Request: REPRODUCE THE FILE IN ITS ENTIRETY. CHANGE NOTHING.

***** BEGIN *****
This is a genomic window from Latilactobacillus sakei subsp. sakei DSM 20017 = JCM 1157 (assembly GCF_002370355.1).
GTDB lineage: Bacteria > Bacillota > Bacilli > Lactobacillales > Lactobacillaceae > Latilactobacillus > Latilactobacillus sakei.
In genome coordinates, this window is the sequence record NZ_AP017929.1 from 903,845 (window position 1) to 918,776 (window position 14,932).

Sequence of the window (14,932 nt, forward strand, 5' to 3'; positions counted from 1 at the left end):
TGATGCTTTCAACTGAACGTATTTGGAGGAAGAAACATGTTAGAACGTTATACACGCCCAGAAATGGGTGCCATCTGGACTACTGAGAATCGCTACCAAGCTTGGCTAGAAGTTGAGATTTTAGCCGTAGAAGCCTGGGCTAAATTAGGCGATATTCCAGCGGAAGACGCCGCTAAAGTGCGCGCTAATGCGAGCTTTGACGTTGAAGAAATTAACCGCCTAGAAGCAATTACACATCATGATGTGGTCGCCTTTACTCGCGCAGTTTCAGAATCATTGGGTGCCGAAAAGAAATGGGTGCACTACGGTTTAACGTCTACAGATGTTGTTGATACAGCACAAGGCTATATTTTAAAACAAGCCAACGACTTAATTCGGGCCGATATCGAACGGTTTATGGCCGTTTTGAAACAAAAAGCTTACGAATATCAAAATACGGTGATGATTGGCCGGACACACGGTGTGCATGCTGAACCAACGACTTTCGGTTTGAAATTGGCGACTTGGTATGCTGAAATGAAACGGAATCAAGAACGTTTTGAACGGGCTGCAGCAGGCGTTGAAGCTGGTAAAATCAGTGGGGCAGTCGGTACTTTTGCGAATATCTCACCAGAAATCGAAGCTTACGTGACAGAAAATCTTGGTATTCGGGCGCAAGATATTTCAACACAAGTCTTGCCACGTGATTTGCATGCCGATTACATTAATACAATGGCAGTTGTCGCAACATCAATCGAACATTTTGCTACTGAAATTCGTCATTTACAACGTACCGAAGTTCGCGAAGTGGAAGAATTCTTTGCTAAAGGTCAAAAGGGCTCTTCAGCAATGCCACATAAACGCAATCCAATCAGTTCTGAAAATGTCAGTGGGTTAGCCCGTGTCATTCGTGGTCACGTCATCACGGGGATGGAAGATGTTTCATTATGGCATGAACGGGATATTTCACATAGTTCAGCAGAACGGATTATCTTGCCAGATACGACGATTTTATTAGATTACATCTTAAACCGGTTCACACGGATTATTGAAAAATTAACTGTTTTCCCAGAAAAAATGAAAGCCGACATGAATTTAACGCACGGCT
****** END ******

This is a genomic window from Latilactobacillus sakei subsp. sakei DSM 20017 = JCM 1157 (assembly GCF_002370355.1).
GTDB lineage: Bacteria > Bacillota > Bacilli > Lactobacillales > Lactobacillaceae > Latilactobacillus > Latilactobacillus sakei.
In genome coordinates, this window is the sequence record NZ_AP017929.1 from 903,845 (window position 1) to 918,776 (window position 14,932).

Sequence of the window (14,932 nt, forward strand, 5' to 3'; positions counted from 1 at the left end):
TGATGCTTTCAACTGAACGTATTTGGAGGAAGAAACATGTTAGAACGTTATACACGCCCAGAAATGGGTGCCATCTGGACTACTGAGAATCGCTACCAAGCTTGGCTAGAAGTTGAGATTTTAGCCGTAGAAGCCTGGGCTAAATTAGGCGATATTCCAGCGGAAGACGCCGCTAAAGTGCGCGCTAATGCGAGCTTTGACGTTGAAGAAATTAACCGCCTAGAAGCAATTACACATCATGATGTGGTCGCCTTTACTCGCGCAGTTTCAGAATCATTGGGTGCCGAAAAGAAATGGGTGCACTACGGTTTAACGTCTACAGATGTTGTTGATACAGCACAAGGCTATATTTTAAAACAAGCCAACGACTTAATTCGGGCCGATATCGAACGGTTTATGGCCGTTTTGAAACAAAAAGCTTACGAATATCAAAATACGGTGATGATTGGCCGGACACACGGTGTGCATGCTGAACCAACGACTTTCGGTTTGAAATTGGCGACTTGGTATGCTGAAATGAAACGGAATCAAGAACGTTTTGAACGGGCTGCAGCAGGCGTTGAAGCTGGTAAAATCAGTGGGGCAGTCGGTACTTTTGCGAATATCTCACCAGAAATCGAAGCTTACGTGACAGAAAATCTTGGTATTCGGGCGCAAGATATTTCAACACAAGTCTTGCCACGTGATTTGCATGCCGATTACATTAATACAATGGCAGTTGTCGCAACATCAATCGAACATTTTGCTACTGAAATTCGTCATTTACAACGTACCGAAGTTCGCGAAGTGGAAGAATTCTTTGCTAAAGGTCAAAAGGGCTCTTCAGCAATGCCACATAAACGCAATCCAATCAGTTCTGAAAATGTCAGTGGGTTAGCCCGTGTCATTCGTGGTCACGTCATCACGGGGATGGAAGATGTTTCATTATGGCATGAACGGGATATTTCACATAGTTCAGCAGAACGGATTATCTTGCCAGATACGACGATTTTATTAGATTACATCTTAAACCGGTTCACACGGATTATTGAAAAATTAACTGTTTTCCCAGAAAAAATGAAAGCCGACATGAATTTAACGCACGGCT